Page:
4. Definition of independent:

-a neutral or uncommitted person…
-not dependent on or conditioned by or relative to anything else…
-showing a desire for freedom…
-rejecting others’ aid or support; refusing to be under obligation to others…

I could go on, but I’m sure you get the picture. And these were pulled randomly from a dictionary when I looked up the word: so they’re not even MY words. Now I ask you sister: what man in his right mind is going to sign up for THAT? Who wants to be with someone who wears the title of uncommitted as a badge of honor? The problem is, sisters have personified the very definition and meaning of the word ‘independent’ without even realizing what it means! There is prophetic power in words!

As for what God Himself thinks about an independent woman: 1 Corinthians 11:11-12-

“Nevertheless, in the Lord woman is NOT independent of man, nor is man independent of woman. For as woman came from man, so also man is born of woman. But everything comes from God.”

But we know sisters don’t really take the bible all that seriously. If they did, they would hold in high regard those words uttered at just about every wedding ceremony: “To HONOR and OBEY, until death do her part…”

5. Really?! You’re going to act like you have NO idea what type of brothers I’m referring to here? Let me help you then: Lowest common denominator types of black men:

*Dudes who need your place to stay because they don’t have their own
*Dudes who drive your car because they don’t have their own
*Dudes who rotate in and out of jail constantly
*Dudes who think going to prison is some kind of rite of passage
*Dudes who never have a job or steady income
*Dudes with multiple baby mommas

Need I go on? As for these guys being my brothers: Not every man of my hue takes his cue from the same values I do. I don’t claim dusty niggas as my brothers. More like my backwards long lost cousins…twice removed…

6. Please allow me to fill in that blank for you. You attracted an abusive person because…
Somewhere deep within the nether regions of your spirit, you believe that abuse is a sign of love. Or maybe you are bored with life and secretly crave the excitement of the drama. Ultimately its for the same reason crackheads go back for one more smoke: addiction. Some people are addicted to their own negative behaviors, feelings and self-value. Some are addicted to the drama.

Ever hear that saying ‘When the student is ready the teacher will appear’? Well I like to say ‘When the abused get tired of their abuse, the abuse magically stops.’ And you know why: because they DO something about it besides sitting there and taking the crap! Its called taking personal responsibility. Something alot of my brothers and sisters find hard to do nowadays.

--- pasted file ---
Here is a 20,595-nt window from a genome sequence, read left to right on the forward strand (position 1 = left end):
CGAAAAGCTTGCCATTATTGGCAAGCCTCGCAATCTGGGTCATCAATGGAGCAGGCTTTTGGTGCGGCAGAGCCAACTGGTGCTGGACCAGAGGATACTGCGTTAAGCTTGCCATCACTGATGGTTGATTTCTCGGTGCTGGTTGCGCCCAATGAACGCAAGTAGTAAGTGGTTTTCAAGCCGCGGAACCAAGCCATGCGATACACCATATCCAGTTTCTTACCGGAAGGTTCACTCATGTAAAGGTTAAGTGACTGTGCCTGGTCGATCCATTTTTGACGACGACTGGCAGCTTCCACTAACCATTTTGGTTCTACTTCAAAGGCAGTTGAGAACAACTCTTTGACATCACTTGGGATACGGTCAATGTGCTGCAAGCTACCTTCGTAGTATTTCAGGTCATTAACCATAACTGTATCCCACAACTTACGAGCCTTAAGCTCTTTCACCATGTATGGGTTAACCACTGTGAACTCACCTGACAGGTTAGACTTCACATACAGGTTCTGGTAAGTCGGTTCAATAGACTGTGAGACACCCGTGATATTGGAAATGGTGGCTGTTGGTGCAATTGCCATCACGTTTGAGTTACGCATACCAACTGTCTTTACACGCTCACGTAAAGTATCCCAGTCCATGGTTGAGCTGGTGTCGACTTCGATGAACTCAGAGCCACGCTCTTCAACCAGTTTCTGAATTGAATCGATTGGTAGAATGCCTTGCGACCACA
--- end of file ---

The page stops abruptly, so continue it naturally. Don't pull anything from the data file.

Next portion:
7. This one was kinda confusing to me, as you seemed to be making a point about not really making a point. The fact remains that once you subtract from the dating the pool the number of black women who are: physically unattractive, hoodrats, baby factories, unpaid whores, too ‘independent’ to keep their tongues out of some other woman’s twat, crazy as catshit, or simply already taken by someone else…the numbers for those who remain are extremely slim.

Society tries to paint us a picture of black men all being jacked up; when the reality is most are not. They’re simply not stupid enough to commit to women who by their own admission are disloyal to a fault. So wise brothers tend to keep it moving until they find some woman who they can settle down with in peace and cohabit with in love. If she happens to be of another hue, so the hell be it! More on this in a sec…

As for my circle of homies: my inner circle includes a few dozen, mostly relatives. Doctors, attorneys, engineers, corporate men, self-employed men, ministers, working class brothers, police officers, etc. My larger circle of homies numbers in the hundreds. Mostly black except for a few hispanic and white brothers; all upwardly mobile. None of them are dusty or deadbeats. Dusty negroes make me itch…

8. Lets go there. Interracial dating only seems to be a problem when black men are doing it. When Oprah did that show about sisters dating interracial, y’all co-signed on it. When movies like Something New starring Sanaai Lathan came out, y’all co-signed it too. There are a litany of websites such as boycottblackmen.com and tons of others dedicated to black women dreaming about getting with men of other races, primarily white dudes. And they be throwing themselves at these guys online. Its actually sad if it wasn’t so comical. I don’t hear much anger coming from my pro-black sisters for these sites or those who run them.

Why should anyone care if black men date women other than extra-average black women who think they are higher than they really are? What happened to all races of women having so much more in common? Remember saying that? I guess that only applies so long as what they have in common is not a black man on their arms…

*In closing, I agree somewhat with your definition of love. But the proper interpretation of the Golden Rule is to treat people the way THEY desire to be treated; not the way you think they should be treated. Huge difference. After all: don’t you enjoy being treated the way YOU like it?